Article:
Track by Track is a recurring feature series in which artists guide readers through every song on their latest release. Today, Blondshell walks us through her upcoming self-titled debut.
Indie rock artist Blondshell, also known as Sabrina Teitelbaum, has shared an exclusive breakdown of each song on her debut self-titled album one day ahead of its release on April 7th.
On the debut effort, the Los Angeles-based songwriter crafts an organic portrait of herself. Teitelbaum spent years exploring her identity as an artist in the realm of pop before settling on a grunge-inspired record full of forthright observation and reflection. Blondshell is a project rooted in self-discovery, both musically and in terms of the individual growth reflected throughout the album.
Teitelbaum’s ruminations on love, loneliness, and identity capture the tumultuous nature of late adolescence. The track “Dangerous” reflects on Teitelbaum’s experience with social anxiety and how it impacted her relationships after the COVID-19 lockdown.
“A lot of this is about social anxiety. Dating and relationships are a big deal, but I think social anxiety is just as important to address,” Teitelbaum tells Consequence. “I made a lot of new friends right after COVID because of how much my life had changed, and I had this little fear, like, ‘I haven’t really socialized in a year. I’ve been in lockdown. I have social anxiety to begin with, but on top of that, I’ve been trapped in my apartment for a year.’”
The ’90s alt-rock-inspired album was also influenced by the writing of Patti Smith, Rebecca Solnit, Rachel Cusk, and Clare Sestanovich. Teitelbaum navigates the highs and lows of the album with ease, switching between a raspy chest voice and a sheer falsetto at times. Reverb-drenched guitars are layered under Teitelbaum’s vocals, cutting through the tracks with urgency. On songs like “Kiss City” and “Sober Together,” Teitelbaum strips away some of the grittiness — creating ethereal, dream-like melodies that perfectly balance the harder side of the album.
Read Teitelbaum’s Track by Track analysis of Blondshell and stream it in full below.
Beginning in May, Teitelbaum will embark on her first headlining tour of Europe and North America with artists Hello Mary, Girl & Girl, Platonica Erotica, and Oslo Twins performing in support. Get your tickets via StubHub, where orders are 100% guaranteed through StubHub’s FanProtect program. StubHub is a secondary market ticketing platform, and prices may be higher or lower than face value, depending on demand.
Everything on the album’s very literal. All of the lyrics are real things that happened. I was obsessed with the show Veronica Mars as a kid. and I was revisiting it around the time I wrote this song. I wanted to sing about that childhood era when I was being exposed to a lot more than I was comfortable with. “Gimme Shelter” refers to the song, but I’m also saying please give me shelter from graphic TV and film, from New York City, overwhelming lyrics, etc. Some of the other songs are a lot heavier than this, but I think there’s also a lot of hope underneath these songs, even though the content is dark and difficult.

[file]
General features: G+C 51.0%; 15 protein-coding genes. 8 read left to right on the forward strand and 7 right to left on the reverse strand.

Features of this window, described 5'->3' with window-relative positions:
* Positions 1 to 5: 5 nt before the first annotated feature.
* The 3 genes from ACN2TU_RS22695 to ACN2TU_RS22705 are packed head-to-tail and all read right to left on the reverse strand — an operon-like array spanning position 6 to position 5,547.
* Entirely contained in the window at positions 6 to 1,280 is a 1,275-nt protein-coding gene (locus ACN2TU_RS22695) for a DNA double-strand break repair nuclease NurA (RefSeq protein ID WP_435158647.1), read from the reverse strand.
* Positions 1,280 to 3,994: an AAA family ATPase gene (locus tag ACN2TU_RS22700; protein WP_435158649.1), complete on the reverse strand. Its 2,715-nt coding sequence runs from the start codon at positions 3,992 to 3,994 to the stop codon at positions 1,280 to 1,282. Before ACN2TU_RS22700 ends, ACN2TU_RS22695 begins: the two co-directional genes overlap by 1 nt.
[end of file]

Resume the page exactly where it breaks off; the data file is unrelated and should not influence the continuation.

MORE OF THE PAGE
This one feels kind of hopeful to me, and it felt important to start with. With the lyric, “Logan’s a dick/ I’m learning that’s hot” — they made him seem so hot, and he was such an asshole. But I was watching it as a kid and thinking, “That’s attractive.” I think the song is just about having my boundaries crossed and the effects of those transgressions. I’m happy this song comes before any of the songs about dating in the tracklist, because when “Sepsis” comes halfway through the album, that’s the result of learning that being a dick is hot.
I was single in COVID. I was on Hinge, I was on the apps, and I felt this pressure to just be down for everything, to be so casual. But I was absolutely not down for things to be casual. I was like, “I want to fall in love, I want to be in a committed relationship,” but I didn’t feel comfortable saying that to anybody. I wrote this song thinking, “Well, these songs aren’t going to come out anyway. So I can say the embarrassing truth, which is that I care about who I’m sleeping with and who I’m dating, and it’s not casual for me. It actually means a lot to me.”
I was learning about how to talk about my needs. I decided to just say all of them in this song, thinking nobody would hear it. And I think you can hear that musically: It’s kind of like, “Can I say this? Is this okay?” And at the end of the song, it’s like, “All right, fuck it, this is okay.” It feels so liberating to scream all of those lyrics at the end.